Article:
DIN EN 673
Glass in building - Determination of thermal transmittance (U value) - Calculation method
|Publication Date:||1 April 2011|
|ICS Code (Glass in building):||81.040.20|
This European Standard specifies a calculation method to determine the thermal transmittance of glazing with flat and parallel surfaces.
This European Standard applies to uncoated glass (including glass with structured surfaces, e.g. patterned glass), coated glass and materials not transparent in the far infrared which is the case for soda lime glass products, borosilicate glass and glass ceramic. It applies also to multiple glazing comprising such glasses and/or materials. It does not apply to multiple glazing which include in the gas space sheets or foils that are far infrared transparent. The procedure specified in this European Standard determines the U value1) (thermal transmittance) in the central area of glazing.
The edge effects due to the thermal bridge through the spacer of a sealed glazing unit or through the window frame are not included. Furthermore, energy transfer due to solar radiation is not taken into account. The effects of Georgian and other bars are excluded from the scope of this European Standard.
The standard for the calculation of the overall U value of windows, doors and shutters (see EN ISO 10077-1 ) gives normative reference to the U value calculated for the glazing components according to this standard.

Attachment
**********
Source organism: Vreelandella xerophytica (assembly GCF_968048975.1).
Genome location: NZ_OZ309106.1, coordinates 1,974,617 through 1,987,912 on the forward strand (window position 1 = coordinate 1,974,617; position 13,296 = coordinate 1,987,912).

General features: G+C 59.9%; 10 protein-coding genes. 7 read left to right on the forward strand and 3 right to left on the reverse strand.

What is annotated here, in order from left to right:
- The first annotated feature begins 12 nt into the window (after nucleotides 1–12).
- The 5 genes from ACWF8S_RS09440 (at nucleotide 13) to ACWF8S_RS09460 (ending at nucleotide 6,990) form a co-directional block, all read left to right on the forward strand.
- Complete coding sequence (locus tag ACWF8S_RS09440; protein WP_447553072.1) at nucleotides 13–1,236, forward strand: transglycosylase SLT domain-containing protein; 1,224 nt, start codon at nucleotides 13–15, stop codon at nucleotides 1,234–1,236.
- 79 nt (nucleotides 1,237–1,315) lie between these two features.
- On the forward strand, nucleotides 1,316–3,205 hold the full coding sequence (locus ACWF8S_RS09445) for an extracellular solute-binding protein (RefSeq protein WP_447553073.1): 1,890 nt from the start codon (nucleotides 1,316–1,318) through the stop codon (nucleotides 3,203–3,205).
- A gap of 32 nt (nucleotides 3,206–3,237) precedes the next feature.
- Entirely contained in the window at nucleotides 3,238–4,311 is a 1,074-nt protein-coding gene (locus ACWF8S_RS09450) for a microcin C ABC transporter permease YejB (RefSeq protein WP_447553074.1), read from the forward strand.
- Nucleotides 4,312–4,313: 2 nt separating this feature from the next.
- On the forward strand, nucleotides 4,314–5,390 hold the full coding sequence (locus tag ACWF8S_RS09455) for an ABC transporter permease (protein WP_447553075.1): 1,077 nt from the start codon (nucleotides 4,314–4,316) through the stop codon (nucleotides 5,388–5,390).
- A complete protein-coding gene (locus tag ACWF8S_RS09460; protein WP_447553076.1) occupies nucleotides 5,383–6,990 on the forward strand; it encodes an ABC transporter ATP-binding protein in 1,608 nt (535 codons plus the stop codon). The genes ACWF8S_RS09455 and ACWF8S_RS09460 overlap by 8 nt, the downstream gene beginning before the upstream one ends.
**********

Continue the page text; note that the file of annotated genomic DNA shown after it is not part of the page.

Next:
For the purpose of product comparison, a vertical position of the glazing is specified. In addition, U values are calculated using the same procedure for other purposes, in particular for predicting:
- heat loss through glazing;
- conduction heat gains in summer;
- condensation on glazing surfaces;
- the effect of the absorbed solar radiation in determining the solar factor (see Bibliography, ).
Reference should be made to ,  and  or other European Standards dealing with heat loss calculations for the application of glazing U values determined by this standard.
A procedure for the determination of emissivity is given in EN 12898.
The rules have been made as simple as possible consistent with accuracy.
1) In some countries the symbol k has been used hitherto.